first round of clubs in a hurry to continue the spades after
you "encourage!" --Jeff]
- MIKE, MICHAEL
- Win and shift to a heart.
- I will assume that pard is good enough to know
to lead low in this situation with 3 small, or you would have
mentioned pard's defensive ability. I'm not willing to bank on 98 dub,
so I need to shift. For $4,000, I shift to the 4 (yes
Regis, that's my final answer). I'm trying the 4 (not the 2)
because pard may be able to read it if he has QJx not play a 2nd
from his side. He may be able to infer that I have four hearts (declarer
didn't make a negative double).
- I will play to keep declarer out of his hand. Duck the
first spade and later lead hearts, hoping pard has something
like KJ8 and the one club card necessary to keep
declarer from running clubs in his hand.
- I win the K and return the 9. Partner will realize that
I have diamond strength with this return but also 4 hearts since there was
no negative double by LHO. Partner will be able to figure out the right
defense thereafter. This return might also mess up declarer's entries. I
admit that I might have been bamboozled by a competent declarer holding Jxxx
with partner holding 98 doubleton.
- Avoid leading red cards and pitch hearts on clubs. I assume declarer
has J8xx of spades for his NT bid and the play. He has nothing in
diamonds, so let's say two small. Reasonable hands for him to have are
J8xx KQx xx Axxx [Partner would have led a club from KQJ9xx. --Jeff]
in which case 1NT is cold. Declarer might have
J8xx KJx xx AJxx in which case I can't lead a heart without giving him his
contract. I don't see that I'm in danger of a throw-in since I should
always have clubs and spades to exit with (and declarer can't lead a
spade from his own hand). I win this trick in case partner has 98
doubleton, and exit with a club.
- K, then 4. do I collect the check? [Nope. --Jeff]
- I'm winning the A and leading a low heart. I'm booking declarer
for something like J8xx Kx xx AQxxx. Partner would have led small from
9xx of spades, so declarer has four of them. If Partner had six clubs
they might have been bid or led so they are likely to be 5-5. I don't
think I can stop declarer from scoring 2 spade tricks, but I want to get
some communication going in the heart suit. Because I'm not leading a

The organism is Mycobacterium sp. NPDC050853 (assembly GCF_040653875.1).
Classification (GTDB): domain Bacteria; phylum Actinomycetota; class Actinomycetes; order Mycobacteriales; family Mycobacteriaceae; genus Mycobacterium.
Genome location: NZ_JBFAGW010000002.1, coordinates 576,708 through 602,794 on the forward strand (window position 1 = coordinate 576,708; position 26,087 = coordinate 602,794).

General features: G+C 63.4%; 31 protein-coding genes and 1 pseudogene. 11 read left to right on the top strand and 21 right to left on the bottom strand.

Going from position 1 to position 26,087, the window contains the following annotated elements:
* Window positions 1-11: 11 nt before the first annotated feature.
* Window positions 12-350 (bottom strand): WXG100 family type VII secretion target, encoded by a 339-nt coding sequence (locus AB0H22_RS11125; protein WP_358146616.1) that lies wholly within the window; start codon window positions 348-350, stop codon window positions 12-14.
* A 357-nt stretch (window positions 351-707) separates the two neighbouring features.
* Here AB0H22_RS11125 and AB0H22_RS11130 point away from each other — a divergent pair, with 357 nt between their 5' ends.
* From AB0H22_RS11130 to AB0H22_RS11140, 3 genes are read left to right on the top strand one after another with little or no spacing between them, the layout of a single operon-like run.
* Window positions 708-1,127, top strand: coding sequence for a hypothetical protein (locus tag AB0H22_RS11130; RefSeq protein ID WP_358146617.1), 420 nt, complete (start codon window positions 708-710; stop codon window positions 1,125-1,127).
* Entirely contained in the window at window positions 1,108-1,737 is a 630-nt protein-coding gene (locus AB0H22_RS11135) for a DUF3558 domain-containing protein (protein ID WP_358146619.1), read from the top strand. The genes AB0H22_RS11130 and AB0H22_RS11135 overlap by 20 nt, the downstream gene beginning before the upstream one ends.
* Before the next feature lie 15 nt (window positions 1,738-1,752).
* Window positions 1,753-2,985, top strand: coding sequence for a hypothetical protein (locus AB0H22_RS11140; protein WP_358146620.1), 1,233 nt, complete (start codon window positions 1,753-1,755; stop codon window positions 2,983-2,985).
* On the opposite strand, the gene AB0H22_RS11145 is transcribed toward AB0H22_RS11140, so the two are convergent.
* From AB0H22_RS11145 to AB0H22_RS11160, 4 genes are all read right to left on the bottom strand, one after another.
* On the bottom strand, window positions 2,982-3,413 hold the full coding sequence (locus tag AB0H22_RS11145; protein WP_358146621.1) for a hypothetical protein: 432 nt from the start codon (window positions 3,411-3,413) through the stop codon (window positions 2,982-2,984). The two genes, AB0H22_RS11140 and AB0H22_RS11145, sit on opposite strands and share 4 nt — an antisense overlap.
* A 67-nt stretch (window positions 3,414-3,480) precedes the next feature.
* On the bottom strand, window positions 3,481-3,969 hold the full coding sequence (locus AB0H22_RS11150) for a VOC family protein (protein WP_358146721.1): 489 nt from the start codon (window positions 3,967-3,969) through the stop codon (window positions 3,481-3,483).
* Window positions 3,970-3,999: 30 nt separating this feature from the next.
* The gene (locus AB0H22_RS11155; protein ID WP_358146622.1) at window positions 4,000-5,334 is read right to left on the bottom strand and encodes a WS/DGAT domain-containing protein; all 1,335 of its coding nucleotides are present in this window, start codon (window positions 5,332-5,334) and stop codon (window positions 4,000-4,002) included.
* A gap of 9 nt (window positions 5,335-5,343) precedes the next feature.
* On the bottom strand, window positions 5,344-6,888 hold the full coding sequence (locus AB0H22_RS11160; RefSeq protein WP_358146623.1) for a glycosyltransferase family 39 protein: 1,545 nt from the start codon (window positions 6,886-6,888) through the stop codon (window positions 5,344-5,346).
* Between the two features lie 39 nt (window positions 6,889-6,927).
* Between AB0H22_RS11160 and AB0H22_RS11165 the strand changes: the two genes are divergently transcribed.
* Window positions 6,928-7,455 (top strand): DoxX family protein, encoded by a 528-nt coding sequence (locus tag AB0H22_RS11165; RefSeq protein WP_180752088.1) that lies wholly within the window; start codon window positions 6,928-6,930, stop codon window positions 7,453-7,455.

club at trick two, Partner will know to lead diamonds. [Winning the
A ends the hand. Partner will not duck his club trick "knowing" that
declarer has spade entries to hand. --Jeff]
- Let's give declarer J?xx H? xx HH?xx since partner may well have bid 2 with a six-card suit. My
best chance on defense is to prevent partner or myself from giving declarer any tricks that he
couldn't get for himself, i.e., don't get endplayed. To make this clear and to keep declarer
from setting up the fifth diamond, I think I should shift to hearts at T2. Specifically, it
should be the 9 to keep partner from returning a heart from an original holding of QJx(x) if he
gets in with a at T3. It seems like our side will probably have to lead hearts at some point
in the defense anyway so we might as well do it now while we can set up the fourth heart.
Switching to a heart from my side has the added benefit that partner won't shift to a heart and
give up a trick later on. If I were to instead switch to a
at T2, partner might be inclined to
continue clubs playing me for the 9.
- JEFF AT THE TABLE
- I won the first spade and shifted.
That was the end of the hand. -150.
Most said they'd bid 1 in varying degrees
of emphasis. No one complained.
|Win & Shift to ||9|
|Win & Shift to ||1|
|Win & Continue ||0|
- WINNING ACTION
- Declarer had J8xx Jx x AQJ9xx. You need to kill
the spade entry now. Three ways work: duck, win and continue
a low spade, or play three rounds of spades.
- This was from the money individual in Reno.
I was 3rd and got a zero on this board. A top would
win the event.
- JEFF UPON REFLECTION
- I think the best play is to win and
continue a low spade. There's a big reason for it. You need
your partner to duck the first club. How can you make that
happen? The best way is to take all the spades out of his
hand, so that he's in no rush to grab a trick and fire back
a spade. Yes, partner is an idiot. This was an individual event.
You get some vigorish: if partner has 98 tight, you will set
up some spade tricks. Also, declarer is stuck in his hand
at trick 2 if he wins. That's not good for him. If he plays
the Q, partner's natural play is to duck, which is good. If
he takes a diamond hook, you are in very good shape. Declarer
has a very serious problem. Perhaps he'll cross to one of
dummy's red aces and take a club hook. If that holds and
he crosses to the other red ace to repeat the finesse, a
reasonable plan at matchpoints, the roof will cave in on him.
He's now booked for down two. And I win the event. Too bad
I didn't find that defense.
Jan. 8, 2003